Are you ready to take to the sky with a flying camera… a.k.a. a drone? This market has expanded very rapidly over the last few years, which has led to technologies that make flying easier (and safer) than ever, and to clearer, simpler regulations for recr
If you’ve seen any video footage shot with a camera zone, you’ll agree it’s exciting stuff and current technological developments are making these machines even easier to fly. New regulations in Australia are also easier to understand… so now might be a good time to take your photography to another level (sorry, we couldn’t resist it).
“A significant change in the Australian regulations is that the smaller recreational drones can now be used for commercial activities without certification.”
Aerial photography has always had a long-held attraction – viewing the world from a completely different perspective – but it’s been beyond the scope of most amateur photographers because of the costs involved. Even a cheaper option such as hiring a cherrypicker is still expensive and there are various logistics to consider. Fixed-wing aircraft are the more flexible platform, but the meter starts running the moment the prop is turned. Helicopters? Forget it unless you have a paying client.
Consequently, it’s not surprising that camera drones have, literally, taken off as a cost-effective means of shooting either video or stills from the air. Unmanned aerial vehicles or UAVs have been around for quite a while, their origins in the military and in surveying – as indeed have remotelycontrolled model aircraft – but small and lightweight helicoptertype devices are a more recent phenomenon and growing in popularity all the time.
Various technologies have come together to make it happen, including of course, digital imaging which now makes it possible to build extremely small camera modules that can still deliver high-quality video footage and still pictures. Advances in battery design (especially weight versus capacity), data storage, WiFi with amplification, fast and powerful microprocessors, composite materials and GPS receivers have all also contributed to the rise and rise of the drone. Up And Away There are a variety of types of drone (including racing models), but in this introduction we’re concentrating on those specifically designed for taking pictures. The term “drone” has slipped into general usage – and is also used by the military for their UAVs – but technically speaking , the small low-cost devices you can buy off-the-shelf are multi-rotor helicopters; most commonly quadcopters because they have four rotors (i.e. vertically-orientated propellers) arranged in opposing pairs. These are driven by electric motors with two of the rotors turning clockwise, the other two anti-clockwise to enable a stationary hover.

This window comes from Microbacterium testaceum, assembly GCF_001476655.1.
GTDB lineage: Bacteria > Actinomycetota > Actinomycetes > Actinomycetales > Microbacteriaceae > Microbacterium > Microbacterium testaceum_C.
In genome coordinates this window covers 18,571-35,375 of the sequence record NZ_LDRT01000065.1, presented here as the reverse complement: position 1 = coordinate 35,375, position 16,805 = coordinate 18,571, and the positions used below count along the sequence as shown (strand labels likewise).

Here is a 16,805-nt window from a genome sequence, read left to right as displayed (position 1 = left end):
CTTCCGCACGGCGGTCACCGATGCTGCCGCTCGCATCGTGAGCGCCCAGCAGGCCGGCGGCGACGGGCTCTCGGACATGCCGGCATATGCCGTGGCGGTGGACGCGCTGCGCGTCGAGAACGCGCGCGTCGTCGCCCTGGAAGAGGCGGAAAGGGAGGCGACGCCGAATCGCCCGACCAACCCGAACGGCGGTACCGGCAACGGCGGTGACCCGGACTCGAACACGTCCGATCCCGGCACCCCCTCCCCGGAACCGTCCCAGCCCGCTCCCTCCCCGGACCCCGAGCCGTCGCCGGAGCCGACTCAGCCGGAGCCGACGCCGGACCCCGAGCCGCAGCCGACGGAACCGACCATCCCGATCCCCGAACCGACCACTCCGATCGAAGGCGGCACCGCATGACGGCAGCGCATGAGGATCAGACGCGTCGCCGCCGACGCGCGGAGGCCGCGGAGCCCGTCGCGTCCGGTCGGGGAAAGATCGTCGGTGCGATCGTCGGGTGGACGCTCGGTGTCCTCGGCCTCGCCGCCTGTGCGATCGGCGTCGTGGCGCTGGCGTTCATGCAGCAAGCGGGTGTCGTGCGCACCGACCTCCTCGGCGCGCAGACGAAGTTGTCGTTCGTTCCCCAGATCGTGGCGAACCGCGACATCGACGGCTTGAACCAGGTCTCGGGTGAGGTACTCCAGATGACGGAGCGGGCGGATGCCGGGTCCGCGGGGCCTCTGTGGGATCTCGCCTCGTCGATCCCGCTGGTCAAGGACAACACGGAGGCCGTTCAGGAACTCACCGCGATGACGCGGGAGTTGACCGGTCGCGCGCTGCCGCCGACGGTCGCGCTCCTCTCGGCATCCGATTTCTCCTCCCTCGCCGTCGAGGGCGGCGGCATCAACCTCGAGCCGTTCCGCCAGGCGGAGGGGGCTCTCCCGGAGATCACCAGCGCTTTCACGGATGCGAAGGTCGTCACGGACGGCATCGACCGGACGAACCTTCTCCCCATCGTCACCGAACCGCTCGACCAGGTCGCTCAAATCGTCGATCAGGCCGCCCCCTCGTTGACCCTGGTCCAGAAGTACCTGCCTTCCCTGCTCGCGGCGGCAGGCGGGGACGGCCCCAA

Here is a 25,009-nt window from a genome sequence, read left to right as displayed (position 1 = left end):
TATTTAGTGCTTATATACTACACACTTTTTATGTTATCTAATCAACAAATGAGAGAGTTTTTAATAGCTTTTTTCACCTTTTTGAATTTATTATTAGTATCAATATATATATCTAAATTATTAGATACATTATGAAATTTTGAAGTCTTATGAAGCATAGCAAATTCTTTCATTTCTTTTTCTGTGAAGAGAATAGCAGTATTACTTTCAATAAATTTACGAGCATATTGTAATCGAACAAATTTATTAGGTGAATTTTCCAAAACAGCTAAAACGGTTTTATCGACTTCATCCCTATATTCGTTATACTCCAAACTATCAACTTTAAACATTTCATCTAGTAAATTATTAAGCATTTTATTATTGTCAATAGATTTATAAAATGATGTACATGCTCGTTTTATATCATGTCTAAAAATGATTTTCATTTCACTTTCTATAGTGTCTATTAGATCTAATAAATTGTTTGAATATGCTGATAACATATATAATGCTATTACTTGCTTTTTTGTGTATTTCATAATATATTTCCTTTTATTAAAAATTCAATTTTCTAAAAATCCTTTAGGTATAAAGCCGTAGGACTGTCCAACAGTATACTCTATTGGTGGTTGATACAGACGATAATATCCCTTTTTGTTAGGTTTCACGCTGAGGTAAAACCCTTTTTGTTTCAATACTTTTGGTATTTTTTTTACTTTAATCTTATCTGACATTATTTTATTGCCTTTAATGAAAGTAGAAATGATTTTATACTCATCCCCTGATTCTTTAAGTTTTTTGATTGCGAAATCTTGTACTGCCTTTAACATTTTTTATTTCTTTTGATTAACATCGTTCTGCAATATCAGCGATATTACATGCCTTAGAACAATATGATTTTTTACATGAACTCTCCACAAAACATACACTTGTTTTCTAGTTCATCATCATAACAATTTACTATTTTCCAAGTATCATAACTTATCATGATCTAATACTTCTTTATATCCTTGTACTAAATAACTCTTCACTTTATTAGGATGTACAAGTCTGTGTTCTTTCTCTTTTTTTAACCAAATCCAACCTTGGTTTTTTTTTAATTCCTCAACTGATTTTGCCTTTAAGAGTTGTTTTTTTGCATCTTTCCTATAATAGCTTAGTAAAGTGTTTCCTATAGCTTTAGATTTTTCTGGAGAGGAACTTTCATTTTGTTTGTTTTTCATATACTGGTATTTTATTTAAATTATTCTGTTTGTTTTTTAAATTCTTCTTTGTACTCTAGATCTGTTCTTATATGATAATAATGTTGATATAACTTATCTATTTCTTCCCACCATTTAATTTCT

Unlike in a conventional helicopter where the main rotor blades are each adjustable in pitch to create lift (while the tail rotor counters the torque) and are all tilted at the hub to determine direction, a drone is flown by varying the speed (i.e. thrust) of each rotor which is a much simpler mechanical arrangement. An electronic flight controller aboard the drone translates the vertical and horizontal directional commands – input from the ground via a controller – into engine speed adjustments.
A camera drone is generally accepted to have an integrated camera which is mounted on a gimbal arrangement to keep it stabilised. In some models the camera mount allows adjustments for tilt and pan.
The camera unit itself is generally something akin to a video actioncam so it is fairly simple in terms of its capabilities with a fixed-focus lens, auto exposure control and auto white balance correction. For obvious reasons, the lens is usually an ultra-wide or even a fish-eye.
The latest camera drones are capable of recording 4K resolution video (all can do Full HD) while still images are generally captured at resolutions of between ten and 14 megapixels. For many users this will be all the image quality they need, but the next step up is a drone fitted with its own camera unit, but which allows for interchanging of lenses with the most commonly-used fitting being Micro Four Thirds. An example here is DJI’s Inspire 1 Pro which has features such as a 360-degree panning gimbal – so the camera can be moved independently – and a design which positions the camera so the rotors are out of shot. However, it’s a bigger, heavier and more expensive machine, and weight is the deciding factor in how a drone can be operated in Australia.